Boston Philharmonic Youth Orchestra

Now in its third season, the Boston Philharmonic Youth Orchestra has become an established feature in the cultural and educational fabric of Boston and beyond. This summer, the BPYO will embark on its second European tour in 3 years, with 8 concerts to be held in Germany, the Czech Republic and Switzerland.

The BPYO’s inaugural 2012-13 season culminated in a 5-city concert tour of the Netherlands, featuring a performance of Mahler Symphony No 2 in the world-renowned Amsterdam Concertgebouw. They received five-star reviews in national papers, collaborated with an orchestra of 600 12-year-olds, and were featured in the International Koorbiënnale Haarlem.  The Orchestra went on to make its Carnegie Hall debut in December 2013, with the New York Times noting that its members “play with a maturity and cohesion well beyond their years.”

Benjamin Zander, originally from England, started his career as a cellist and studied composition under his father’s guidance. Benjamin Britten took an interest in young Zander’s development and invited the family to spend several summers with him in Aldeburgh. Zander left school at fifteen, moving to Florence to study with Gaspar Cassadó, before completing his cello studies in Cologne. In 1964, he went to London University, where he won a fellowship for post-graduate work at Harvard. Boston has been his home ever since.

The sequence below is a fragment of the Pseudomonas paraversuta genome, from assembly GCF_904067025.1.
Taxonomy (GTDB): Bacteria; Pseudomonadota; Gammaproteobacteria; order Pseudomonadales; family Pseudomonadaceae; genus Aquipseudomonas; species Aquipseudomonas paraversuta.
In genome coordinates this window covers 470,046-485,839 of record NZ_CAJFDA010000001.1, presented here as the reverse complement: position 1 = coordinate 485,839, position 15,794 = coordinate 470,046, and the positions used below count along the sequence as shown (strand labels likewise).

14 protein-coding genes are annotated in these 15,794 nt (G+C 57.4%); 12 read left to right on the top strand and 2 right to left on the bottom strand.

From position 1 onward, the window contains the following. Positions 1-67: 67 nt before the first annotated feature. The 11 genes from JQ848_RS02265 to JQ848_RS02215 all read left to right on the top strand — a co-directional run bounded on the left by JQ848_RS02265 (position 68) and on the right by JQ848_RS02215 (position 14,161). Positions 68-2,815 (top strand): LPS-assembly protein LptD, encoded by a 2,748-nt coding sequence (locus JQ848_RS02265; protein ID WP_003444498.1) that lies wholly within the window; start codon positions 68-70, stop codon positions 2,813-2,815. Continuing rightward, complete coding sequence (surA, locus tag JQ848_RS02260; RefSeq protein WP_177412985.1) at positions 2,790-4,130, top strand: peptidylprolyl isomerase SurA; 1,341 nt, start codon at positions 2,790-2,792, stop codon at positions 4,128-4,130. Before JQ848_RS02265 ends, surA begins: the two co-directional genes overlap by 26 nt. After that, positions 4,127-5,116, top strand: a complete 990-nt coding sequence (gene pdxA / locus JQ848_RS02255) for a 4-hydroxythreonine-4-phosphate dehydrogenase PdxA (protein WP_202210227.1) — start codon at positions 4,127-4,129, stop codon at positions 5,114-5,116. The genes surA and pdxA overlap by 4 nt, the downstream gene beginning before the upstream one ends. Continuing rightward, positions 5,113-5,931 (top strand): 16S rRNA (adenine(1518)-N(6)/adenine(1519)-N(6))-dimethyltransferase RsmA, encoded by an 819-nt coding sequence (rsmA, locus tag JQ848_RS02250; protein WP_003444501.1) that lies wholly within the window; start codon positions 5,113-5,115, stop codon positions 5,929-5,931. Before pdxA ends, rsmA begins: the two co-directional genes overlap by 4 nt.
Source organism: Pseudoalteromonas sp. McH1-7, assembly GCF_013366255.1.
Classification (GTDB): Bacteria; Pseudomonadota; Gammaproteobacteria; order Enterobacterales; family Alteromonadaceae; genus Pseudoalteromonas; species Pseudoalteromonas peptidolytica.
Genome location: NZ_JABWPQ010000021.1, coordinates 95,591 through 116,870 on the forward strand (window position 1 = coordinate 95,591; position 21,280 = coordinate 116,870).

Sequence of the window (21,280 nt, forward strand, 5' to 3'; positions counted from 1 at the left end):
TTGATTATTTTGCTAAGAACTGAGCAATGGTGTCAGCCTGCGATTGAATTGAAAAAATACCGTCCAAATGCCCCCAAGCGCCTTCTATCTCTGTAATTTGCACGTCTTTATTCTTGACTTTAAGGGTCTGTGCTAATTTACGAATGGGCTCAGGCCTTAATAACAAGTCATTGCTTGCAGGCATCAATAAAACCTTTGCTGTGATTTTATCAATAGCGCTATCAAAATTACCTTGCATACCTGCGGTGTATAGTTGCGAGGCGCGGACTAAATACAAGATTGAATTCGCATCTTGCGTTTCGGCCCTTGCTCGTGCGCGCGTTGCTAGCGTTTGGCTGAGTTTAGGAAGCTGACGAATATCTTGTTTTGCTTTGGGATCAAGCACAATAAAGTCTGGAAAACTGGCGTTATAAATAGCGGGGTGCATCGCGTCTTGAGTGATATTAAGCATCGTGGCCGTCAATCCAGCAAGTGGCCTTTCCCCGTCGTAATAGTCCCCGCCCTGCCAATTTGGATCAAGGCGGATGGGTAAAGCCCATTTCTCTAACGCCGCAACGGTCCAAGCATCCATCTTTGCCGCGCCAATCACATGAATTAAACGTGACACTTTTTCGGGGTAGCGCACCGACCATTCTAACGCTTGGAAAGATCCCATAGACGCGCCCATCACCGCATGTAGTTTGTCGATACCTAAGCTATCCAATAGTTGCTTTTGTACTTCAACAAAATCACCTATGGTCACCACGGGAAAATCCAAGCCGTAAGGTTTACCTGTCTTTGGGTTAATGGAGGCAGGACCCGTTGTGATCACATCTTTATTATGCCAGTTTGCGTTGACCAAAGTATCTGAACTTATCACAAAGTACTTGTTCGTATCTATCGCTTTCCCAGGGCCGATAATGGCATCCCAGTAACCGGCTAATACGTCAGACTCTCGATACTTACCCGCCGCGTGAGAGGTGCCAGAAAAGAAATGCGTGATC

There, as a conductor of the Boston Philharmonic since its formation in 1978, and a guest conductor of numerous orchestras, he has become the centre of an intense, at times almost cult-like following.

Zander will be giving a presentation on Leadership at the UN in Montreux on 26 May and and he will be available for interviews 27 - 29 May. In Zander's new model of leadership, the conductor sees his job as awakening possibility in others. The orchestra is a group of highly trained individuals poised to coalesce into an effective whole. Passion, creativity and the desire to contribute are basic human instincts to be released.

Natalia Gutman is one of the world’s most esteemed musicians, often referred to by audiences and critics alike as the “Queen of the Cello.” Her prestige is reflected in the many awards she holds, including the “Bundesverdienstkreuz” of Germany in 2005, the Shostakovich Prize in 2002 and 2013, Fellow of the Royal College of Music London in 2010, and the Premio Internazionale’s “Le Muse” Award in 2014.

Jonah Park Ellsworth is twenty years old and started playing the cello at the age of five.  He studies with Laurence Lesser at the New England Conservatory and has won first prize in concerto competitions with the Boston Symphony, the New England Conservatory and the Pro Arte chamber orchestra.

www.bostonphil.org/bpyo